Killing wave after wave of aliens isn't really the most exciting shooting action one can get, no matter how diverse the invader formations get. The claim to variety of Space Invaders '91 is the assortment of special items released by destroying the UFOs that cruise the top of the screen from time to time. They not only provide the spice the gameplay needs but also allow players to destroy waves either faster or more easily. While the effect of some of them ends after a while (time freeze, shadow ships, shields), there are those that come with ammo to be used by pressing button B (vertical lasers, horizontal exploding lasers, beams, homing shots). All items are carried over to the second part of the level, but once you go to a new stage/planet they're not active anymore. The only one I avoided like the plague is the speed-up, which hinders more than helps, and even though the instruction manual mentions an energy recovery item I never came across any.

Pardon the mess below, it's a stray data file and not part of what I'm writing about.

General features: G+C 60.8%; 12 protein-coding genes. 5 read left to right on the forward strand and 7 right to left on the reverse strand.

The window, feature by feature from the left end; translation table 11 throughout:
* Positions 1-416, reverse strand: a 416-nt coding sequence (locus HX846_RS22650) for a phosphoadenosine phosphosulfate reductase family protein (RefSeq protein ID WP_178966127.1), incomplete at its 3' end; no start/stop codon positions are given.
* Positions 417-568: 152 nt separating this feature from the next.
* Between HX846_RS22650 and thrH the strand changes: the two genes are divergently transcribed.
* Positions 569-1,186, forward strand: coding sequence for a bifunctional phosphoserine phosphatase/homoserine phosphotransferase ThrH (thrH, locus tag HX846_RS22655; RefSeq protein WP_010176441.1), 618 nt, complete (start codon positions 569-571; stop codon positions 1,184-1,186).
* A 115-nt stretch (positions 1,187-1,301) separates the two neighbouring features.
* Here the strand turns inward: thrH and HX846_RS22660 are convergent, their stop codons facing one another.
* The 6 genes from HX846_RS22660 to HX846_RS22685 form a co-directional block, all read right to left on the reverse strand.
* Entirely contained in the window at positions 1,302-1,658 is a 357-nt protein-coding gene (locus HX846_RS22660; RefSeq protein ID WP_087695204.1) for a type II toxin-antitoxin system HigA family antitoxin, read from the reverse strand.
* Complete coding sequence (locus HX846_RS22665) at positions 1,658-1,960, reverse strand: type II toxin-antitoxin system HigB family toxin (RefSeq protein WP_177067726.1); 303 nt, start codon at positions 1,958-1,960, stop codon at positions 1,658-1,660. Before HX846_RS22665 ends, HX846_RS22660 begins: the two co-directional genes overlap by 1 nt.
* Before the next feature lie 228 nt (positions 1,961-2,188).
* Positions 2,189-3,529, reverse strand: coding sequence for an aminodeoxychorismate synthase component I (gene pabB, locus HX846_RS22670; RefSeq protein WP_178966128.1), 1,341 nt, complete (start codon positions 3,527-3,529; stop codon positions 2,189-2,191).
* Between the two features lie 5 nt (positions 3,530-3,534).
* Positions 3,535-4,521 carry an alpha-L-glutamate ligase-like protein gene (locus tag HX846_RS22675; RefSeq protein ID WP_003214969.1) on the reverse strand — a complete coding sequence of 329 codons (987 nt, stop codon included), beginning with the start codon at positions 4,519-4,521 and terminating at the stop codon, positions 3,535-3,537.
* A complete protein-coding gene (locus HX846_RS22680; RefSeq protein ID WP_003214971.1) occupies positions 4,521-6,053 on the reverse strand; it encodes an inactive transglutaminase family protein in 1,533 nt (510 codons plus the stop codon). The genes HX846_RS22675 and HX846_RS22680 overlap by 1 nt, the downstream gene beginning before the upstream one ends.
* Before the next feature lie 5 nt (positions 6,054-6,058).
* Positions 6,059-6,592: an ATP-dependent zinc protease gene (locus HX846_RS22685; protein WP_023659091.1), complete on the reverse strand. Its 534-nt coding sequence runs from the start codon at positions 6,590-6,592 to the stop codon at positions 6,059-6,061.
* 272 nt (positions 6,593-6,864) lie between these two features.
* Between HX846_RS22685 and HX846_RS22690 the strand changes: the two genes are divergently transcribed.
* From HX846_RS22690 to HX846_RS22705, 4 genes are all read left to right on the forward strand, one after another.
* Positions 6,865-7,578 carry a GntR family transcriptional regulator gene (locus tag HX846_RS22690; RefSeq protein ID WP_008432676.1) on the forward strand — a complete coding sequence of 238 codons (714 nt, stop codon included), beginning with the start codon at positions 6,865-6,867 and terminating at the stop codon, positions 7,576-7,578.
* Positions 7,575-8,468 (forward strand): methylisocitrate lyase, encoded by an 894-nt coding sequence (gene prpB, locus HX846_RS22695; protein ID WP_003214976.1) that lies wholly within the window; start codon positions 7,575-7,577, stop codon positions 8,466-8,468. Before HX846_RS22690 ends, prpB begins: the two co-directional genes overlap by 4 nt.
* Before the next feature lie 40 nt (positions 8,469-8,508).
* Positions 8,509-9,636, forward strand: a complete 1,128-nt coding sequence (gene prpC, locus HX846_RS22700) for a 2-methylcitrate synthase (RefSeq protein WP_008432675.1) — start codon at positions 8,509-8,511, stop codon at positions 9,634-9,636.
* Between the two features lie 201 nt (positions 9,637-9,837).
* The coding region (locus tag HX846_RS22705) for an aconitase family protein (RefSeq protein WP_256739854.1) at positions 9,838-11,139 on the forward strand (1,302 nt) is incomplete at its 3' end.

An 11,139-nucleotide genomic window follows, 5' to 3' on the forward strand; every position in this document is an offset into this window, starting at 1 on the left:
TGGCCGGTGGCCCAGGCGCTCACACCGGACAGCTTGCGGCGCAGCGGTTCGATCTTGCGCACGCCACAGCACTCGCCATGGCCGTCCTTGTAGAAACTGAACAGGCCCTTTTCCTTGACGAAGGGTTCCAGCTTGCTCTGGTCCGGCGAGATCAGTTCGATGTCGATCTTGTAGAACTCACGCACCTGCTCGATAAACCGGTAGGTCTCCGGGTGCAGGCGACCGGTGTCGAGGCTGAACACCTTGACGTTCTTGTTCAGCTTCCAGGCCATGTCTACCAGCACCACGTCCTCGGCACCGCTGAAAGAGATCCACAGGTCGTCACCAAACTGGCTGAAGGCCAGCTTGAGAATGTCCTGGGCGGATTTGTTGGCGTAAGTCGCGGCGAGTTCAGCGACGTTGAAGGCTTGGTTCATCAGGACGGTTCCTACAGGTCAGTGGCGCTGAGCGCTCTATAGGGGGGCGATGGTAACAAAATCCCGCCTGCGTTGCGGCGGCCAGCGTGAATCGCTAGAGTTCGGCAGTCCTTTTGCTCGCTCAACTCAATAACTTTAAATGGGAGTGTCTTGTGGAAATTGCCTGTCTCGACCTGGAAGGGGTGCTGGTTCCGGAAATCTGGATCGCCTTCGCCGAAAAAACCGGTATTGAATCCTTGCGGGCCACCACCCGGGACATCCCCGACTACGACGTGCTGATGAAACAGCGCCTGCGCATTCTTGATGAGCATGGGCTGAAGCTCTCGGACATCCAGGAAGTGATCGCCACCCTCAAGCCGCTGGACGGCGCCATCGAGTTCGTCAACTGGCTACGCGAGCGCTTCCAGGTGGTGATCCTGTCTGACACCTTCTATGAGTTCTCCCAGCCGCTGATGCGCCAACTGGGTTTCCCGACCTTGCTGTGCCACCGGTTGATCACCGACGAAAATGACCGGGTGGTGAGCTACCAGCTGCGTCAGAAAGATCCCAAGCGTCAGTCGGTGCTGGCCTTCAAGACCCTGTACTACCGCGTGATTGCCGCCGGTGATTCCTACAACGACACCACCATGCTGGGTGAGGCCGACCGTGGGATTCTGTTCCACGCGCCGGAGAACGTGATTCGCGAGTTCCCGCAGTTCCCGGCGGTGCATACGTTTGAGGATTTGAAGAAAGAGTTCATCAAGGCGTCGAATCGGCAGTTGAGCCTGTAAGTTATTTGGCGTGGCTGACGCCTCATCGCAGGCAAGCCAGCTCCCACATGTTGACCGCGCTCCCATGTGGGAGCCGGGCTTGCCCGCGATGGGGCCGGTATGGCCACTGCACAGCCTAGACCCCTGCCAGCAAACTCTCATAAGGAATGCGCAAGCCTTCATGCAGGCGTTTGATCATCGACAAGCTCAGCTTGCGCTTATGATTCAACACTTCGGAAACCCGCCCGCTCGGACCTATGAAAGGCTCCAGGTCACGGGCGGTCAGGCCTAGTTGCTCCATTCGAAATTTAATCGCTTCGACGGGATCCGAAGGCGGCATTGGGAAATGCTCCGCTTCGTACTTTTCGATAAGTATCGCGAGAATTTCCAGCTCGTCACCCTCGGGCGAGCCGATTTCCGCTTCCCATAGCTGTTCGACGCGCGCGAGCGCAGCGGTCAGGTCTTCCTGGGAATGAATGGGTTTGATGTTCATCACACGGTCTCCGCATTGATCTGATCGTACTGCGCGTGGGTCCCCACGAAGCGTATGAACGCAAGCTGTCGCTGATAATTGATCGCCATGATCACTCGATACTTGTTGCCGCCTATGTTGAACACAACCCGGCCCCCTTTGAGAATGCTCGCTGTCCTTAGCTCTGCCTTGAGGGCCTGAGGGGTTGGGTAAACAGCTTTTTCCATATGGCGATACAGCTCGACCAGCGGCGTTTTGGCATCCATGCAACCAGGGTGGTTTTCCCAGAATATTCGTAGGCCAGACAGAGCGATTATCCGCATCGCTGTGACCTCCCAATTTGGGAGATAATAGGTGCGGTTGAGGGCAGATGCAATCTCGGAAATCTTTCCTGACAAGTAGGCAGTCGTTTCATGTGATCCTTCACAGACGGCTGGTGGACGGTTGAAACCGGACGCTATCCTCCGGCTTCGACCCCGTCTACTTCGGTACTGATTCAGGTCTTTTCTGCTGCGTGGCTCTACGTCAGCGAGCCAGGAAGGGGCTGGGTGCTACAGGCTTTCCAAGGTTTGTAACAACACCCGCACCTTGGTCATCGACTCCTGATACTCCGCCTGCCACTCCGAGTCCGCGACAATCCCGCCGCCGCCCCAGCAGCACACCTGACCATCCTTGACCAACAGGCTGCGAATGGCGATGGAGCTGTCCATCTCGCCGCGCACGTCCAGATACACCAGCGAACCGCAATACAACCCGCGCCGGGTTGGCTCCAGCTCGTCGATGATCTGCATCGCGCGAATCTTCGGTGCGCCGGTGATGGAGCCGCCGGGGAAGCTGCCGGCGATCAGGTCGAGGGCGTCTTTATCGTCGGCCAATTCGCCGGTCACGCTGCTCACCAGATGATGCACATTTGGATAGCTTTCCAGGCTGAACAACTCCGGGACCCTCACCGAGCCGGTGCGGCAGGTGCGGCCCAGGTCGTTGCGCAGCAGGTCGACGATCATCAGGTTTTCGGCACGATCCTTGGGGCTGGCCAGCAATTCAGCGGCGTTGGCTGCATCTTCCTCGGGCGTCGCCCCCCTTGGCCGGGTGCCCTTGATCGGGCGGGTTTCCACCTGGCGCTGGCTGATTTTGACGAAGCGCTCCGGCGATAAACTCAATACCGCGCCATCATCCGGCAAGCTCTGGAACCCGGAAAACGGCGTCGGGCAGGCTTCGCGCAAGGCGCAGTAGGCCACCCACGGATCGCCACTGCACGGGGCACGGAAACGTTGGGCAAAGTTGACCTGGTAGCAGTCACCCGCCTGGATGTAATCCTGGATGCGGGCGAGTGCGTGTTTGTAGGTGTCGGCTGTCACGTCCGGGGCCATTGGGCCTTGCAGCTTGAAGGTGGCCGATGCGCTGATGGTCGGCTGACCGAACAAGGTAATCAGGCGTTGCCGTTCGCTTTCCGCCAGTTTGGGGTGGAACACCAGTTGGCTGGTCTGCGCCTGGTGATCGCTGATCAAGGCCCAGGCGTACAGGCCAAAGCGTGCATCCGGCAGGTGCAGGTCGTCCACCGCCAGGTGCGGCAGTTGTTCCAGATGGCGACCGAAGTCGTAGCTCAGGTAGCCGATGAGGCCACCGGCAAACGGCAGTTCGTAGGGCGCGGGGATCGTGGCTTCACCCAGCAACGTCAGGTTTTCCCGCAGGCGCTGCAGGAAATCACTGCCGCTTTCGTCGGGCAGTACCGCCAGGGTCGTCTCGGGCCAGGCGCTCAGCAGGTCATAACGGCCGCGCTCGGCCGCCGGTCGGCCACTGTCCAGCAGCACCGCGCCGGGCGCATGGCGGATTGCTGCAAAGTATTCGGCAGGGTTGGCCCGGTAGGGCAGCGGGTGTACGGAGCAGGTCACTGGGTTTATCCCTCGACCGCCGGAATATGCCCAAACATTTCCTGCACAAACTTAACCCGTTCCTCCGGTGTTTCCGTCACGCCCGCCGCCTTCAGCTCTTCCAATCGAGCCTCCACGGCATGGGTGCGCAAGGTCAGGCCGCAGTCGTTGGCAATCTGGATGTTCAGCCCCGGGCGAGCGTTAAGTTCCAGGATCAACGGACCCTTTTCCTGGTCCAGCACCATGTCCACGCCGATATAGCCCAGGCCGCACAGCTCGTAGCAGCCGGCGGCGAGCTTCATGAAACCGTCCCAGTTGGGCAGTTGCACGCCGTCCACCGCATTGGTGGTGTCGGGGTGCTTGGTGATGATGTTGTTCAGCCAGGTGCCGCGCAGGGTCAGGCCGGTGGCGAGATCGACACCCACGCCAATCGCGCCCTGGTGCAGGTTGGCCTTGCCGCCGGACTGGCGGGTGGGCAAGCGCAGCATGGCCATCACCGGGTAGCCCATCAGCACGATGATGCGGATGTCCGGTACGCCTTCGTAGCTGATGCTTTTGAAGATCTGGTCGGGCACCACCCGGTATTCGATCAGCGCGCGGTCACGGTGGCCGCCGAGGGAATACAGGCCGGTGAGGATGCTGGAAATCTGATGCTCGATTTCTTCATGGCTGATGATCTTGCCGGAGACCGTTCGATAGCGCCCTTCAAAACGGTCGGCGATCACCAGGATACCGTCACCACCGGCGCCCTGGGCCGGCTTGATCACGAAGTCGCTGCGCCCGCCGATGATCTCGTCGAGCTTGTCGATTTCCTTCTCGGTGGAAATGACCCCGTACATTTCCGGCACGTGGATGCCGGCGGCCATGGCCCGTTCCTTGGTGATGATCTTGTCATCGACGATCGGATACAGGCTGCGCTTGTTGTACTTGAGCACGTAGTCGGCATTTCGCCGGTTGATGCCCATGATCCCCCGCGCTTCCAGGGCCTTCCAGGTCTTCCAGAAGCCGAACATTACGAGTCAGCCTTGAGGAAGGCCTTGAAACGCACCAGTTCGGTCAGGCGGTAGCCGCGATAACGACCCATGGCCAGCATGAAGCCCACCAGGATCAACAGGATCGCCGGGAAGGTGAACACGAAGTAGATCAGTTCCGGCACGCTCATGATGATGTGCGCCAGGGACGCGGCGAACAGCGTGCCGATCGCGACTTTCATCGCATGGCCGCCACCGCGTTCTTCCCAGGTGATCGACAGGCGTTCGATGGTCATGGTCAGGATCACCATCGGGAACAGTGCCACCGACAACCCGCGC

Some other details of the gameplay can be used to the player's advantage as far as scoring goes. There's this round invader that approaches on the top and falls on the side, applying a magnetic force that messes with your ability to move normally. If you manage to kill it (it takes two hits) a bonus of 7.000 points will be granted. During the Venus level there are two crags in the ceiling, and if you hit them enough to make them fall you get an extra 3.000 points. Just beware of not getting squashed by these crags when they fall. Finally, according to the instruction manual if you clear one scene with a number of shots equal to the number of appearing invaders you get a special bonus of 10.000 points. The weird thing is that no matter how hard I tried in later levels I could only get it in the first planet.